Music is a huge part of the process for me. When I'm working on a book, the first thing I do is create an iTunes playlist to serve as the book's soundtrack—songs that invoke an atmosphere similar to what I'm working on and that typify specific characters. All of it helps me sustain a certain mindset for the 3-4 months it takes to hammer out a first draft. Horror movie scores are a huge part of that, specifically the work of John Carpenter. I love that he scored so many of his own films. They create a mood unlike anything else, so there's always a little Carpenter on my playlist. Any soundtrack is fair game, but I use a lot of rock and pop as well. When writing "Under the Blade", because Melanie is a child of the 80s, I had a LOT of hairbands in my playlist. Namely so I could stay connected to Melanie's past, but also to keep myself rooted in that era.
MM – Growing up you mentioned that you really liked Megadeth's ‘Rust in Peace' album along with bands like Napalm Death and Metallica. Do you think any of those early metal records contributed to your horror writing today?
I loved Megadeth in the 80s and early 90s and I still go back to their stuff now. Everything up to and including 'Countdown to Extinction' is in my iTunes library. Not only do I think they influenced me from an early age, but their stuff was so social and political that I often credit them with making me want to pay attention to the world around me during my formative years. I think that's also true of Napalm Death. I'll admit that part of their appeal, at least initially, was to listen to something so far removed from the mainstream—me embracing as many punk rock sensibilities as a pre-teen could. But the energy and ferocity of that music was something I gravitated to, and that was true of horror movies as well. Anything with an "edge" felt dangerous, and therefore appealing. In that sense, I think that's why horror and metal often go hand-in-hand.
MM – Who is scarier? Alice Cooper, Dee Snider, Dave Mustaine or Lady Gaga?
Well, I LOVE Alice, so he's going to trump just about anyone that you can put him up against as far as I'm concerned. I've got his whole discography and he's always in rotation in my house. I even play his super obscure 80s stuff like "Flush the Fashion" and "Zipper Catches Skin" with frequency. He's a more versatile artist than given credit for, and his lyrics are incredibly underrated. In general, I don't think Alice has ever been given the breadth of credit he deserves—I honestly think he's brilliant. And it's funny that you mention Lady Gaga because Alice has praised her in the past, even covering "Born this Way" in concert! Gaga has thanked him for allowing her to "steal" his show, and Alice has said that she (and other female pop stars) are carrying on his tradition of elaborate stage shows. In a weird way, Gaga feels like something of a successor to Alice: parody of excess who delights in making the mainstream squirm. Honestly, I like Lady Gaga a lot, especially her first few albums. There's a satire and substance to her lyrics that's really funny—and kind of rare for today. As for Dee Snider, I never found him scary, just 100% awesome. Still waiting for that "Strangeland" sequel, Dee…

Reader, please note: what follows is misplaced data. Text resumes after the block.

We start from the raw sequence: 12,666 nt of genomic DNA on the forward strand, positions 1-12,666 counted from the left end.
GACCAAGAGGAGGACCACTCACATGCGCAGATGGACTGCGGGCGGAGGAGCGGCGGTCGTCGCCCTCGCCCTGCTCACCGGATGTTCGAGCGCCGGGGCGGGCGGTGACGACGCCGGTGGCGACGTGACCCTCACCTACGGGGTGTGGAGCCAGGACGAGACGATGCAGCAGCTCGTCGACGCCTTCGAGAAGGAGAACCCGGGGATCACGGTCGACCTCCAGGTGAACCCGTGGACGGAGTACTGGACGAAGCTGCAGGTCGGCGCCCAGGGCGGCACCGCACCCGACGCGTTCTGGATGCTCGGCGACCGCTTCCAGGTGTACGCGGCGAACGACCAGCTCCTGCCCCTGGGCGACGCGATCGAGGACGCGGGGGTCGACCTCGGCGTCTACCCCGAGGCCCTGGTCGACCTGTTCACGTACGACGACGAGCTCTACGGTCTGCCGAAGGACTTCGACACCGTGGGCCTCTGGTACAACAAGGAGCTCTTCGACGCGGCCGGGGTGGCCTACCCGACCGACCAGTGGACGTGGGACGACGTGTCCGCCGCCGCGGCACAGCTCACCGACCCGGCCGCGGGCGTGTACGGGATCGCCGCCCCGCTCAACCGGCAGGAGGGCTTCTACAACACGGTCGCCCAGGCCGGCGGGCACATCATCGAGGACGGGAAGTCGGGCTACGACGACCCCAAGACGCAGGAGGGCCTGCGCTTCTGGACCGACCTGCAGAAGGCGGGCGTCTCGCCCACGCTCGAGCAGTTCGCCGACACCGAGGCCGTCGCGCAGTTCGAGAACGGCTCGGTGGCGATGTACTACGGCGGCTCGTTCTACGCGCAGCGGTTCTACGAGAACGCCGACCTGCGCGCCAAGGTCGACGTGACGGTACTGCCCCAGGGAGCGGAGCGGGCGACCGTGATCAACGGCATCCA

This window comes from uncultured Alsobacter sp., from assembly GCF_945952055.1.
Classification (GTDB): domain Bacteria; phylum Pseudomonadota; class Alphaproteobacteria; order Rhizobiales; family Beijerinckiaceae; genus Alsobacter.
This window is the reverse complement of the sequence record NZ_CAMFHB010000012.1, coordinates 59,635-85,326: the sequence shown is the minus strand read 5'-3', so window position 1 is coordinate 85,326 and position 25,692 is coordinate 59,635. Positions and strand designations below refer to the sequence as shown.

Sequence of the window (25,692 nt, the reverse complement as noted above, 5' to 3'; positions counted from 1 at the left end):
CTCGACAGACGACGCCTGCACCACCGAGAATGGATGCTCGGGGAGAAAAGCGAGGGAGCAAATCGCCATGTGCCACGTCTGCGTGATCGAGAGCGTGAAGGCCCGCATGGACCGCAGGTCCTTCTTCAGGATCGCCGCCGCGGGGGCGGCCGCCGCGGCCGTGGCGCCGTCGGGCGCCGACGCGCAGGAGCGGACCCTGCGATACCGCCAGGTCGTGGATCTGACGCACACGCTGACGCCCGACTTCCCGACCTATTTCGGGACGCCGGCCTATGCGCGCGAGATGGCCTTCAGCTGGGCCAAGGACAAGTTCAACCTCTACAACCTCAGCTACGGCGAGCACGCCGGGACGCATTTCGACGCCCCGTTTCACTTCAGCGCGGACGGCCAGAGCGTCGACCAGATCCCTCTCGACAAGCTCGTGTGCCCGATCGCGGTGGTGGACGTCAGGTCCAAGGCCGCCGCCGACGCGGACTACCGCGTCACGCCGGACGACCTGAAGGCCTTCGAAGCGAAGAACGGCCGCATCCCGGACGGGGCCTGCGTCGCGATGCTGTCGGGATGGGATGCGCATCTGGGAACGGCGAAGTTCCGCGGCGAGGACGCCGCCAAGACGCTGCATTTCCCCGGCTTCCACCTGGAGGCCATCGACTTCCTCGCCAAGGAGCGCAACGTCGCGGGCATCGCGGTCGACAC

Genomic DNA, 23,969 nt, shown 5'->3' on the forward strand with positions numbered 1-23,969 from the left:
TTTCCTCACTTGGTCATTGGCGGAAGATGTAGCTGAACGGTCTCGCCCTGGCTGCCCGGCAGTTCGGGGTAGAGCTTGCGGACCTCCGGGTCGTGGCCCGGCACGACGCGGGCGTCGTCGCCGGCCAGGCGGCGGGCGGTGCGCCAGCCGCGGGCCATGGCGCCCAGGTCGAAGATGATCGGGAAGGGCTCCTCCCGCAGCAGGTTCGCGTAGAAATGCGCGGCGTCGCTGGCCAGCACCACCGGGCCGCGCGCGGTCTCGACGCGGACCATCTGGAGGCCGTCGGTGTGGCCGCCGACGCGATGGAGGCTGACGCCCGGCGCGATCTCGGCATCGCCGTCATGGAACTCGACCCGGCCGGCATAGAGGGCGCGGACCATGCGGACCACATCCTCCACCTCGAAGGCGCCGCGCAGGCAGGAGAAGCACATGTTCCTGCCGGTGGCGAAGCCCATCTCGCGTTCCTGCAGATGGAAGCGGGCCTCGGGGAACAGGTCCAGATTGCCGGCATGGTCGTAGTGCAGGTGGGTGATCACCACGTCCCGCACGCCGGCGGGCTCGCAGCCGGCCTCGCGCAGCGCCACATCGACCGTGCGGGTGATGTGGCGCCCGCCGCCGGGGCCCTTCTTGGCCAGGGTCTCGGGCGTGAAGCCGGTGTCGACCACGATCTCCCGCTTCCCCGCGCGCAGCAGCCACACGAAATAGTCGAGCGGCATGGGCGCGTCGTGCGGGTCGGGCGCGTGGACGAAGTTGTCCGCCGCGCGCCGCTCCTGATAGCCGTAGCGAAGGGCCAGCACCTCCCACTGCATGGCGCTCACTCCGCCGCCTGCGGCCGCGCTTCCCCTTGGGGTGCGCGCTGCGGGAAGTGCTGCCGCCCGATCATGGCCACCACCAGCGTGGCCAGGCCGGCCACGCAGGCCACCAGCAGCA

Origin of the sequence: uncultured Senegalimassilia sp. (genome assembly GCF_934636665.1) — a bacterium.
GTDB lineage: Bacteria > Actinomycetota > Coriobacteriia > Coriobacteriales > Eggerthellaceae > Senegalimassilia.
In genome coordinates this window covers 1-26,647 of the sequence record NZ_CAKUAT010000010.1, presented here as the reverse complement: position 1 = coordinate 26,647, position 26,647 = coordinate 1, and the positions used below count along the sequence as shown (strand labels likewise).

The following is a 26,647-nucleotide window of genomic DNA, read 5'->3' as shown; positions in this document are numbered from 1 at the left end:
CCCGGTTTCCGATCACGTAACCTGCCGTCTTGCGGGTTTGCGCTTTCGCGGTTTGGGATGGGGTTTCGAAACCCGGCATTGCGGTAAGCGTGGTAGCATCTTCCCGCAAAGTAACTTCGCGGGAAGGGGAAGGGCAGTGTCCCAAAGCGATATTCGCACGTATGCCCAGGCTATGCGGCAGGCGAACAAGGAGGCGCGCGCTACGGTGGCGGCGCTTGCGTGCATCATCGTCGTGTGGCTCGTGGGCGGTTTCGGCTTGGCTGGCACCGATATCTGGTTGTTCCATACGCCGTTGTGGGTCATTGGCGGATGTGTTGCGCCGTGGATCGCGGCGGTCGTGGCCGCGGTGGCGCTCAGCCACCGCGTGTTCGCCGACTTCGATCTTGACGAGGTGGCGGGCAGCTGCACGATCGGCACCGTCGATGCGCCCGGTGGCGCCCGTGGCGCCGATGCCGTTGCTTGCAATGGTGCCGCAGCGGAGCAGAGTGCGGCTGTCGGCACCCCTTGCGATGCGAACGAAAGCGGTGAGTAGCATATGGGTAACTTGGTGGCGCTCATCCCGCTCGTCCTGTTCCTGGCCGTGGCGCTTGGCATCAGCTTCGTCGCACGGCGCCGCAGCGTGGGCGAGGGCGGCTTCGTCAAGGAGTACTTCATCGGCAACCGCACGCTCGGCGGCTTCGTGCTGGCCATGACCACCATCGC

MM – "Under the Blade" is out now on Severed Press. Is this your new publisher and will you release more books through them?
Severed Press has been very good to me! They allow their writers a great deal of freedom to tell their stories and you can't ask for anything more than that. They published "Under the Blade" as well as my first book, "Feral", and they're handling my third as well.
MM – Can you tell us what you are working on now or what is slated as your third release?
My third release is called "Devil's Row" and it's coming in November. It's something of a prequel to my first book, although you needn't have read "Feral" to pick it up. It's a werewolf western, but transported to 18th century Europe. It involves a ragtag band of gunmen who try to kill a notorious werewolf and fail, and must contend with the fallout from that as they try and navigate to safety.
MM - For our readers out there, what other new authors do you recommend checking out?
There's so much quality horror fiction out there right now that it's a great time to be a reader. Jonathan Janz has become a guy whose work I never miss, and I recently read "Shadows in the Mist" by Brian Moreland, which is a supernatural thriller set in WWII. I had the hardest time putting it down. I'm halfway through Bryan Smith's "The Killing Kind" right now and it's depraved in the best possible way.
MM – Thanks again for your time. Good luck with the new book and all of your future endeavors!
Thanks for having me, Maximum Metal! This was a total blast!
You can hear Matt Serafini on Dread Central's Dinner for Fiends podcast. He is also a columnist for Dread Central and Fangoria.
Matt's Amazon Page
"Under the Blade" on Amazon